I see two bugs here: Your find method $query = Group::find($accessGroups) will not work - just replace it with $query = Group::find()->where(['id' => $accessGroups]); I guess "The data provider property must be set" error is caused by your view code. E.g. if you are using GridView, you should set its 'dataProvider' widget option: GridView::widget([ ...


1

In Model function checking() { .... .... .... foreach ($query->result() as $row) if (one field is not empty) { $statement == true } else { $statement == false } //return the value of statement return $statement; } In Controller $statement = $this->the_model->checking(); if($statement ...


1

Make a function in model that would return boolean... For example public function getBooleanValue(){ //based on your checks return either true or false; } on the controller end: $statement= $this->the_model->getBooleanValue(); Use this $statement in the code as boolean


1

You are doing it backwards. If you want to have a parent_thread, you have to put the ForeignKey into the Comment class, not vice versa like this: class Thread(models.Model): ... class Comment (models.Model): parent_thread = models.ForeignKey(Thread) ... In your current code you have multiple Thread objects linked to a single Comment object.


1

It's done all the time. It's quite common to have a many-to-many back to yourself. It's common in hierarchies dealing with people's relations to each other, (dependency, managers, children, etc... ) class User has_many :user_relations, dependent: destroy, inverse_of: :user has_many :dependent_users, through: :user_relations has_many ...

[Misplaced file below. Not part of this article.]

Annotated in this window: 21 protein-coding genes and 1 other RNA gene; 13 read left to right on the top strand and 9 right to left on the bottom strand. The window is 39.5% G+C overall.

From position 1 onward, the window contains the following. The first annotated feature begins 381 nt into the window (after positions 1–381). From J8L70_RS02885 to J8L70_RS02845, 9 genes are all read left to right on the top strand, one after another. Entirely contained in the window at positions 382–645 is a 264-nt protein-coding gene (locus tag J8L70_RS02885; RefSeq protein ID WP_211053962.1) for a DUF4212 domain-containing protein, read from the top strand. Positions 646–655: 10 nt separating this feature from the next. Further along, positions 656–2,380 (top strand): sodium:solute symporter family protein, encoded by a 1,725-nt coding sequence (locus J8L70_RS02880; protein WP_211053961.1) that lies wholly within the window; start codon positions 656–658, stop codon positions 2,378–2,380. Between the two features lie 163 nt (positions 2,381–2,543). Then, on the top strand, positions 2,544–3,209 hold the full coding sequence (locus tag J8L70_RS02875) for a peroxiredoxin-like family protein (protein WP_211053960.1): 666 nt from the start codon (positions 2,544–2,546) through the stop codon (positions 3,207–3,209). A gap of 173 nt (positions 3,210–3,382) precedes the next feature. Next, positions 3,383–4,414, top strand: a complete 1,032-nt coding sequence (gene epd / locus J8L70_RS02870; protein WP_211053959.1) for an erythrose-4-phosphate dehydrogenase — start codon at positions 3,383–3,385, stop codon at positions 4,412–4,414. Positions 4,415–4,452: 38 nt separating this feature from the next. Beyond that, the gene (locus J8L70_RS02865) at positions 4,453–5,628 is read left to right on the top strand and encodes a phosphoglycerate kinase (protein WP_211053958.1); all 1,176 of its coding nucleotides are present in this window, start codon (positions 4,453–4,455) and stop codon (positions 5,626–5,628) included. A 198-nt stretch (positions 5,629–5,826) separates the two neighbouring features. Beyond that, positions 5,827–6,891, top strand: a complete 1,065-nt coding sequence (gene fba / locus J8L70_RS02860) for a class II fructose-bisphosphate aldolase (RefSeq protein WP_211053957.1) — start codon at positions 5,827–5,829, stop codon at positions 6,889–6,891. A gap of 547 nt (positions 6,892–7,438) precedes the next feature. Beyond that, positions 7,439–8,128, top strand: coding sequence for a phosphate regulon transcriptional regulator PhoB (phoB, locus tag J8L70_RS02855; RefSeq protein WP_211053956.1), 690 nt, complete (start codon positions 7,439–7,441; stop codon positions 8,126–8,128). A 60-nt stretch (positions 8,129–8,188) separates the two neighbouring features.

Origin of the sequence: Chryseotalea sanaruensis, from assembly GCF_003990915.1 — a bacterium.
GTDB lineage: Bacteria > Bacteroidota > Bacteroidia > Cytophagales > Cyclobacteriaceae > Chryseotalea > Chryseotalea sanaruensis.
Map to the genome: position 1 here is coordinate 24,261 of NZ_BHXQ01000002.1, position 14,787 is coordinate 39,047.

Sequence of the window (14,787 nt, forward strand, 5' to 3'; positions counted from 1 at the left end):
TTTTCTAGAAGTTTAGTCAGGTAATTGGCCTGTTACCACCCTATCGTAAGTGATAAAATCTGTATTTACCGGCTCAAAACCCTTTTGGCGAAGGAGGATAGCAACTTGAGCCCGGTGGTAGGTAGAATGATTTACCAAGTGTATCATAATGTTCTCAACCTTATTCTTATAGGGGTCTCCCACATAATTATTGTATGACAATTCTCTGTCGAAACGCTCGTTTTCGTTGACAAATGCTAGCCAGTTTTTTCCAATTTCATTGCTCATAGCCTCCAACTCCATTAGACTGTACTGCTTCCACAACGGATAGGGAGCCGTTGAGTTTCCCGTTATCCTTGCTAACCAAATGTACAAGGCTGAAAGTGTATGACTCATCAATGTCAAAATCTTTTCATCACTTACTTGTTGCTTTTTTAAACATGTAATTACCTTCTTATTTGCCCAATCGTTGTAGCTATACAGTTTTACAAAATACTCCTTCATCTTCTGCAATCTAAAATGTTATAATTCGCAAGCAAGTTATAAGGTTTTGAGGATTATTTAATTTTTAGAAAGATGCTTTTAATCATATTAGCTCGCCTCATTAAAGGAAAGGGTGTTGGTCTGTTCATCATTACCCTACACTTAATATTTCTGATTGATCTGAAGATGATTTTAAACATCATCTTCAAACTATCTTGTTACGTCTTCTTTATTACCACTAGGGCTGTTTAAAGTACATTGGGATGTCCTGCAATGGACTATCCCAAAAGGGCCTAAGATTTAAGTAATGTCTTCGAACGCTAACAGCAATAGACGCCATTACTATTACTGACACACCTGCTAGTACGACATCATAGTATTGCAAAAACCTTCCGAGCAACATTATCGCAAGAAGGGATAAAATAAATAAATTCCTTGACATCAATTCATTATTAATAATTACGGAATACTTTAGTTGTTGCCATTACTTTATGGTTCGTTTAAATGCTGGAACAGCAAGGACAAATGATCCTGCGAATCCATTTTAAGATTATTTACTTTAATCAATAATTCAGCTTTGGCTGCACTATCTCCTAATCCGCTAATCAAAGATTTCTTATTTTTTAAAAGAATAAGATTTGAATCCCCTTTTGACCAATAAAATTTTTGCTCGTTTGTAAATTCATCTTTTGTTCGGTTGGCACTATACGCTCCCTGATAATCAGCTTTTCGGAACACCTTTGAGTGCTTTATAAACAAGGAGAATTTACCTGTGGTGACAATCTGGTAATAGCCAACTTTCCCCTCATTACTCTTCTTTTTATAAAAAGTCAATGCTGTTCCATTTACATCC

1

If you need to explicitly have different methods between the two, Server and Client, which I am assuming since you want different classes. Then you might want to look into Single Table Inheritance(STI). This will allow you to use one User table, but have two different models that use it. class User < ActiveRecord::Base belongs_to :another_model ...


1

Just set the office as a simple attribute: user = User(username=username, email=email) user.set_password(password) user.office = office user.save()


1

I think you're confused about how Rails associations work in conjunction with how they are stored in the database. If a User can have many boats, then the foreign key needs to be on the boats table. Currently you have boat_id in the users table, this should be removed and a user_id column needs to be added to the boats table as per Matt's answer. Reference ...


1

Run rails generate migration, then fill in the change method as follows: def change add_column :boats, :user_id, :integer end Then run rake db:migrate. You user model has_many boats, so you need the boats table to refer to users. It's probably worth reading the Rails guide for ActiveRecord associations to get a better feel for how this works: ...


1

You can simply add beforeCreate function to your Model definition under api/models your model will look like this module.exports = { attributes: { ..... }, beforeCreate: function(values, next) { // Validate the values HERE!! } };


1

A third relationship table is suitable for many-to-many relations. You can do something like this: class BlogPost < ActiveRecord::Base has_many :blog_post_categories has_many :categories, through: :blog_post_categories end class Category < ActiveRecord::Base has_many :blog_post_categories has_many :blog_posts, through: :blog_post_categories ...


1

Yout can use this approach: $model->{'data'.$i} $i=1 while($i<10) { echo $model->{'data'.$i}; $i++; }


1

Is there a reason to put application logic to bootstrap.js? The fact is sails executed it before the app is lifted, so it is not strange that something is not working correctly.


1

This is due to migration is not run. This issue is resolved for me by running following command: python manage.py syncdb